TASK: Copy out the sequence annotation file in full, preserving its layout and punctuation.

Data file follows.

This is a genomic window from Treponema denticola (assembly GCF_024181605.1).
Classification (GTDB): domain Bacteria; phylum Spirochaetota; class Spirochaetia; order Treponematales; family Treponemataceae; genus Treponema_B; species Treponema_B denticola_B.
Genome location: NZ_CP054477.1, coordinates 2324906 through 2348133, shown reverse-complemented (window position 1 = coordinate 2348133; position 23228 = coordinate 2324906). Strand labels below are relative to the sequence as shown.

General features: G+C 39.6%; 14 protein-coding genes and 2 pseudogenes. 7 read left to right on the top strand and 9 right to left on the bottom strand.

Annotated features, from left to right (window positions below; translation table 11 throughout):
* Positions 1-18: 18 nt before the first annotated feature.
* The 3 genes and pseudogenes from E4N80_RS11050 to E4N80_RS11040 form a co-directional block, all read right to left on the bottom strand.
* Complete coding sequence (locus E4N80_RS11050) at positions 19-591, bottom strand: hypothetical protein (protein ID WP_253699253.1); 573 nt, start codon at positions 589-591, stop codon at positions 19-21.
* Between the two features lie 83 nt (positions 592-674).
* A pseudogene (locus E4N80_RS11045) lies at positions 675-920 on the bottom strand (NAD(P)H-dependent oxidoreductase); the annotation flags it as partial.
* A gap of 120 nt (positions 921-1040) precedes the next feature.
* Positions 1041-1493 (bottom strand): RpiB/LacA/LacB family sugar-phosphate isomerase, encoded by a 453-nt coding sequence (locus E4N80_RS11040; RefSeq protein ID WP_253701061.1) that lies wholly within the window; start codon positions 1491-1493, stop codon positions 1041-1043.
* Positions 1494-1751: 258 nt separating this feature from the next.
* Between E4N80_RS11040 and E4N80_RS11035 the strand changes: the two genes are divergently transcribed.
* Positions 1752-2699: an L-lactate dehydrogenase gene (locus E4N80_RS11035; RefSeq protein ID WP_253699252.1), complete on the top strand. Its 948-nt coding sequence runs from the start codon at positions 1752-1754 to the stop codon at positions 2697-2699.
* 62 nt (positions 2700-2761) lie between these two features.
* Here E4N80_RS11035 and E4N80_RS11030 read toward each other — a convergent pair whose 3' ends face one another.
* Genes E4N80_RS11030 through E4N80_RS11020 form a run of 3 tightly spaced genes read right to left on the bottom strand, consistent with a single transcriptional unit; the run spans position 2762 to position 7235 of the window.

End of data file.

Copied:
This is a genomic window from Treponema denticola (assembly GCF_024181605.1).
Classification (GTDB): domain Bacteria; phylum Spirochaetota; class Spirochaetia; order Treponematales; family Treponemataceae; genus Treponema_B; species Treponema_B denticola_B.
Genome location: NZ_CP054477.1, coordinates 2324906 through 2348133, shown reverse-complemented (window position 1 = coordinate 2348133; position 23228 = coordinate 2324906). Strand labels below are relative to the sequence as shown.

General features: G+C 39.6%; 14 protein-coding genes and 2 pseudogenes. 7 read left to right on the top strand and 9 right to left on the bottom strand.

Annotated features, from left to right (window positions below; translation table 11 throughout):
* Positions 1-18: 18 nt before the first annotated feature.
* The 3 genes and pseudogenes from E4N80_RS11050 to E4N80_RS11040 form a co-directional block, all read right to left on the bottom strand.
* Complete coding sequence (locus E4N80_RS11050) at positions 19-591, bottom strand: hypothetical protein (protein ID WP_253699253.1); 573 nt, start codon at positions 589-591, stop codon at positions 19-21.
* Between the two features lie 83 nt (positions 592-674).
* A pseudogene (locus E4N80_RS11045) lies at positions 675-920 on the bottom strand (NAD(P)H-dependent oxidoreductase); the annotation flags it as partial.
* A gap of 120 nt (positions 921-1040) precedes the next feature.
* Positions 1041-1493 (bottom strand): RpiB/LacA/LacB family sugar-phosphate isomerase, encoded by a 453-nt coding sequence (locus E4N80_RS11040; RefSeq protein ID WP_253701061.1) that lies wholly within the window; start codon positions 1491-1493, stop codon positions 1041-1043.
* Positions 1494-1751: 258 nt separating this feature from the next.
* Between E4N80_RS11040 and E4N80_RS11035 the strand changes: the two genes are divergently transcribed.
* Positions 1752-2699: an L-lactate dehydrogenase gene (locus E4N80_RS11035; RefSeq protein ID WP_253699252.1), complete on the top strand. Its 948-nt coding sequence runs from the start codon at positions 1752-1754 to the stop codon at positions 2697-2699.
* 62 nt (positions 2700-2761) lie between these two features.
* Here E4N80_RS11035 and E4N80_RS11030 read toward each other — a convergent pair whose 3' ends face one another.
* Genes E4N80_RS11030 through E4N80_RS11020 form a run of 3 tightly spaced genes read right to left on the bottom strand, consistent with a single transcriptional unit; the run spans position 2762 to position 7235 of the window.